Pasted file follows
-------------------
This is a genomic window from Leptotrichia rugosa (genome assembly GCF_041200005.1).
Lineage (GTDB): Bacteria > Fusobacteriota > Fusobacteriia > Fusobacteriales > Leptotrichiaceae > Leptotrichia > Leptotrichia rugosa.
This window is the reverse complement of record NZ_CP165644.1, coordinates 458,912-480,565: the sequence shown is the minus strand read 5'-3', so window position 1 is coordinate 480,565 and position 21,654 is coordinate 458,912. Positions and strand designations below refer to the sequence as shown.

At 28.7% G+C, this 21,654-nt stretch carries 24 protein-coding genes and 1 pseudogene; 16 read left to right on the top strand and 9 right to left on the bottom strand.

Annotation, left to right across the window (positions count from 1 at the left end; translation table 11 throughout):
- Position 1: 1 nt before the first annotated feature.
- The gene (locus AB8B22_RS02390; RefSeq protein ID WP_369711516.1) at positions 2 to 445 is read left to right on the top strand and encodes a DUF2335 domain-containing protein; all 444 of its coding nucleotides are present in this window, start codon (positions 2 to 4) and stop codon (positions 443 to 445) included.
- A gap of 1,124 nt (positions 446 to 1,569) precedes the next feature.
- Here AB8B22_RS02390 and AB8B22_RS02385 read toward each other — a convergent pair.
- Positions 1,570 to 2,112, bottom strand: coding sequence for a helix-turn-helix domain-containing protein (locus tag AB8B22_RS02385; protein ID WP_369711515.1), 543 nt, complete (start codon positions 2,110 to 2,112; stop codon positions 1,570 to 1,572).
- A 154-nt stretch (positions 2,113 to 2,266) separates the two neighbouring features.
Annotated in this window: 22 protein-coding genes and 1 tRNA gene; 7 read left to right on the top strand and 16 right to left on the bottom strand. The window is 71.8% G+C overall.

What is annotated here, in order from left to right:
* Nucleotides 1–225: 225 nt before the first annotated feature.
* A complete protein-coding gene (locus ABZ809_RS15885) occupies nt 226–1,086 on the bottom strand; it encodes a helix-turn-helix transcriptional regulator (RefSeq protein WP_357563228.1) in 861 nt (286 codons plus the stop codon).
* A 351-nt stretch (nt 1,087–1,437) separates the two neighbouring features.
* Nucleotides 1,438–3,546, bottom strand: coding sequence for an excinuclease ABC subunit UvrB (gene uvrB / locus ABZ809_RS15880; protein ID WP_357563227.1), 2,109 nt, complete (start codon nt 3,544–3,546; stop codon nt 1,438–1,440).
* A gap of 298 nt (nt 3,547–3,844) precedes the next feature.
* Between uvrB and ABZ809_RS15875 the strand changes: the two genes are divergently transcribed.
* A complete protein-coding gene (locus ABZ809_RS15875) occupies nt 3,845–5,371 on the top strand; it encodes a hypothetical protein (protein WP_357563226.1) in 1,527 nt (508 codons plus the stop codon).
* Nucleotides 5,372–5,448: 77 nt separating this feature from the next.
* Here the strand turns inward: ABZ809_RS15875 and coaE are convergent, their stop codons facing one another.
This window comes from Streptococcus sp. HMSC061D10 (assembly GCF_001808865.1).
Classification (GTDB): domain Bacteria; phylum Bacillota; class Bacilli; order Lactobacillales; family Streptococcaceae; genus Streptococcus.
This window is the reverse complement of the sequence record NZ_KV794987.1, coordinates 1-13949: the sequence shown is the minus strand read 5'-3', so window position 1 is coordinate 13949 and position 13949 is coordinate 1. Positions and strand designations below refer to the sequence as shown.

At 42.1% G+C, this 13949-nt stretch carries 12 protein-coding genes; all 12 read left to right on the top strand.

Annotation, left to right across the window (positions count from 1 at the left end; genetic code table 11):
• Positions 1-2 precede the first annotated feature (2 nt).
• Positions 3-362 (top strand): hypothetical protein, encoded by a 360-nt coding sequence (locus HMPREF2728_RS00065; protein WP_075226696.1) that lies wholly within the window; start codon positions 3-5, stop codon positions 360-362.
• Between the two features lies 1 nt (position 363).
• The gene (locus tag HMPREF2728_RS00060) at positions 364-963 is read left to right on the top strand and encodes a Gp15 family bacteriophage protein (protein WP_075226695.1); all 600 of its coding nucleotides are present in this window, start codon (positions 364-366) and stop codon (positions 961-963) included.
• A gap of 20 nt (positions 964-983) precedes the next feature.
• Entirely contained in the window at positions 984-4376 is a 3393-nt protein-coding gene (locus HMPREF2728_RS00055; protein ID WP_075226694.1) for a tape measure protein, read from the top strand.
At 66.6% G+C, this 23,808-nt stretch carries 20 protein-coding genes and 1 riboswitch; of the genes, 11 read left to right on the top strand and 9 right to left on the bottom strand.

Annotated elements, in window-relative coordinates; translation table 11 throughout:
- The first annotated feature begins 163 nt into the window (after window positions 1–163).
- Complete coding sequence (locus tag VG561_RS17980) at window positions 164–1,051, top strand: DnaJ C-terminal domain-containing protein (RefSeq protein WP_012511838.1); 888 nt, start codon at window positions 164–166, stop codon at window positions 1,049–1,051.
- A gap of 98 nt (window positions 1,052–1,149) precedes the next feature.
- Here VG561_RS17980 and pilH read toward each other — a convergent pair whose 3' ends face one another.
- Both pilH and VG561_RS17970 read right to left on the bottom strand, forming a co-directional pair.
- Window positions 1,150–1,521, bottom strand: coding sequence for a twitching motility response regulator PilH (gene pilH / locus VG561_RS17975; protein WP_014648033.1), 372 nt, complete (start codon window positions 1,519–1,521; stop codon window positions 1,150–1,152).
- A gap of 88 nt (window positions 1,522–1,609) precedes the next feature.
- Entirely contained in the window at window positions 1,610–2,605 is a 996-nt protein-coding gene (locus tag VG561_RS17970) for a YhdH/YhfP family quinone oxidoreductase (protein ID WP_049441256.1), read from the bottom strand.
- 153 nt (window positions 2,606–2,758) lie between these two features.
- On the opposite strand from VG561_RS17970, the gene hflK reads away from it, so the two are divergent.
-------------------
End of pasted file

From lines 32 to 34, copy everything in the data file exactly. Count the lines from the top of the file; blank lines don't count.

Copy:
• A gap of 20 nt (positions 964-983) precedes the next feature.
• Entirely contained in the window at positions 984-4376 is a 3393-nt protein-coding gene (locus HMPREF2728_RS00055; protein ID WP_075226694.1) for a tape measure protein, read from the top strand.
At 66.6% G+C, this 23,808-nt stretch carries 20 protein-coding genes and 1 riboswitch; of the genes, 11 read left to right on the top strand and 9 right to left on the bottom strand.